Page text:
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Failing Doctors, Failing Hearts
Abstract & Commentary
By Barbara A. Phillips, MD, MSPH, Professor of Medicine, University of Kentucky; Director, Sleep Disorders Center, Samaritan Hospital, Lexington. Dr. Phillips is a consultant for Cephalon, and serves on the speakers bureaus for Resmed and Respironics.
Synopsis: Obstructive sleep apnea is associated with an increased risk of incident heart failure in community-dwelling middle-aged and older men, but not in women.
Source: Gottlieb DJ, et al. Prospective study of obstructive sleep apnea and incident coronary heart disease and heart failure. The Sleep Heart Health Study. Circulation 2010 July 12; Epub ahead of print.
This report is from the well-established Sleep Heart Health Study (SHHS), now in its 15th year. For this report, the authors analyzed about 8.5 years of data from 4422 of the original cohort. All the participants included in this report had acceptable in-home polysomnograms (sleep studies) and were free of coronary heart disease or heart failure at baseline. As is true of most of the SHHS analyses, the apnea plus hypopnea indices (AHIs) were calculated based largely on oximetry (the criteria to score both apneas and hypopneas required at least a 4% fall in oxygen saturation). Coronary heart disease (CHD) was defined as the first occurrence of myocardial infarction, CHD death, or coronary revascularization procedure over the period of follow-up. Incident heart failure was simply defined as the first documentation of heart failure during this time. Because the people included in this report were part of a study designed to assess occurrence, risk, and outcomes of cardiac disease, the events reported are probably reasonably precise. The investigators also had extensive information about medications, lifestyle, and medical illness.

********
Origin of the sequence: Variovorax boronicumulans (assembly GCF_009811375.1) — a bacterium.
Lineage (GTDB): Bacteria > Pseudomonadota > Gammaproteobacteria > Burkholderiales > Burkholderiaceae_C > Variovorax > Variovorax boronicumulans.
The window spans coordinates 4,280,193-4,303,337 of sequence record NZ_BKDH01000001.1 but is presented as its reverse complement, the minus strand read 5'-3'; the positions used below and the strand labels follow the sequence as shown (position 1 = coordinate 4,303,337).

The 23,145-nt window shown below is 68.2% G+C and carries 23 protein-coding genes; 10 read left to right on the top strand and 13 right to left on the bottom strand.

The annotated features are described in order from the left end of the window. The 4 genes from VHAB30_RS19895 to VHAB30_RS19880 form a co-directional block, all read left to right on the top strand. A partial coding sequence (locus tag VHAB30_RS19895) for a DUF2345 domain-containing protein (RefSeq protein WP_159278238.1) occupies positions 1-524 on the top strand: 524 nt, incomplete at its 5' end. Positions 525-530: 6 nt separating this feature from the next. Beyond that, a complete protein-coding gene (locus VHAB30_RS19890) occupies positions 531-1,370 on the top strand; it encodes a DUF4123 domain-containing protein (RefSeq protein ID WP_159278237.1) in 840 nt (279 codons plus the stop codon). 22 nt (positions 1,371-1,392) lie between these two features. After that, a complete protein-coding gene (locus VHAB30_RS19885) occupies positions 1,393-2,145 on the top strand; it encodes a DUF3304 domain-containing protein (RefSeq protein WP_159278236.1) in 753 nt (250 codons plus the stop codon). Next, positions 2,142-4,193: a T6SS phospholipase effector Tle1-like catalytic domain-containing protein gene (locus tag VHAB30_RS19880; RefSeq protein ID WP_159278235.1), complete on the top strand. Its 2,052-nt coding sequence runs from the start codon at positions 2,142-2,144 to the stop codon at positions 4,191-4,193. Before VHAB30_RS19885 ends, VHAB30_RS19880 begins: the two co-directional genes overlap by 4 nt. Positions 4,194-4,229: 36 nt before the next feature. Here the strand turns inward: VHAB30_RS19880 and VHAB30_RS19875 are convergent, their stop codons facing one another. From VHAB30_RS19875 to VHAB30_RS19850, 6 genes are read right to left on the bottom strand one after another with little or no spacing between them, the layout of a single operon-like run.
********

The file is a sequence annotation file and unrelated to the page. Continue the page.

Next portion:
The median AHI was 2.7 in women and 6.2 in men. Not surprisingly, increasing severity of obstructive sleep apnea (OSA) was associated with male sex, higher BMI, higher systolic blood pressure, lower HDL cholesterol, and higher prevalence of hypertension and diabetes. Although 24% of men and 11% of women had OSA that most clinicians would choose to treat (AHI of at least 15) on the baseline research polysomnogram, only about 19% of those with an AHI of 15 or higher had a physician diagnosis of OSA when asked about this 5 years after the research polysomnogram. Only 79 survey respondents (2.1%) reported any kind of treatment for OSA.
With regard to heart failure, there was a strong association of AHI with incident heart failure in men but not in women, even after adjusting for age, race, smoking, and BMI. Further adjustment for many relevant covariates did not affect this finding much. The higher the AHI, the greater the risk of incident heart failure; each 10-unit increase in AHI corresponded to an increased hazard ratio for heart failure of 1.13 for men.
On the other hand, the association of AHI with CHD was not strong, and was not statistically significant after adjustment for confounders, although it was significant for men younger than 70 who had an AHI of 15 or higher.